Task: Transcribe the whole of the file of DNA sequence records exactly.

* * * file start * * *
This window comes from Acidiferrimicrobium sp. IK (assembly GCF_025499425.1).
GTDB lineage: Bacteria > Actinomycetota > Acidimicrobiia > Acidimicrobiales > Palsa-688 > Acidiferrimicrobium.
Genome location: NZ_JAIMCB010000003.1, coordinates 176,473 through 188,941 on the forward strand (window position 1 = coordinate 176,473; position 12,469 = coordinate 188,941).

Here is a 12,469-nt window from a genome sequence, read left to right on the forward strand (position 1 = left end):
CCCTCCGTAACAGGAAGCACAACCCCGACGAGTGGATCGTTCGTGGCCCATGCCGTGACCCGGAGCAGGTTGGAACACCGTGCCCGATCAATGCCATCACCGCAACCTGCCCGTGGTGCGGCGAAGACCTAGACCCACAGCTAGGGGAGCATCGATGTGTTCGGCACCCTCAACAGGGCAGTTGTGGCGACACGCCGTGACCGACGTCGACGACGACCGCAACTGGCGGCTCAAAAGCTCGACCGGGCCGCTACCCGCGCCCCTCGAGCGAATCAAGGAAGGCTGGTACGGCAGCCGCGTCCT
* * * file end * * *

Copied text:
This window comes from Acidiferrimicrobium sp. IK (assembly GCF_025499425.1).
GTDB lineage: Bacteria > Actinomycetota > Acidimicrobiia > Acidimicrobiales > Palsa-688 > Acidiferrimicrobium.
Genome location: NZ_JAIMCB010000003.1, coordinates 176,473 through 188,941 on the forward strand (window position 1 = coordinate 176,473; position 12,469 = coordinate 188,941).

Here is a 12,469-nt window from a genome sequence, read left to right on the forward strand (position 1 = left end):
CCCTCCGTAACAGGAAGCACAACCCCGACGAGTGGATCGTTCGTGGCCCATGCCGTGACCCGGAGCAGGTTGGAACACCGTGCCCGATCAATGCCATCACCGCAACCTGCCCGTGGTGCGGCGAAGACCTAGACCCACAGCTAGGGGAGCATCGATGTGTTCGGCACCCTCAACAGGGCAGTTGTGGCGACACGCCGTGACCGACGTCGACGACGACCGCAACTGGCGGCTCAAAAGCTCGACCGGGCCGCTACCCGCGCCCCTCGAGCGAATCAAGGAAGGCTGGTACGGCAGCCGCGTCCT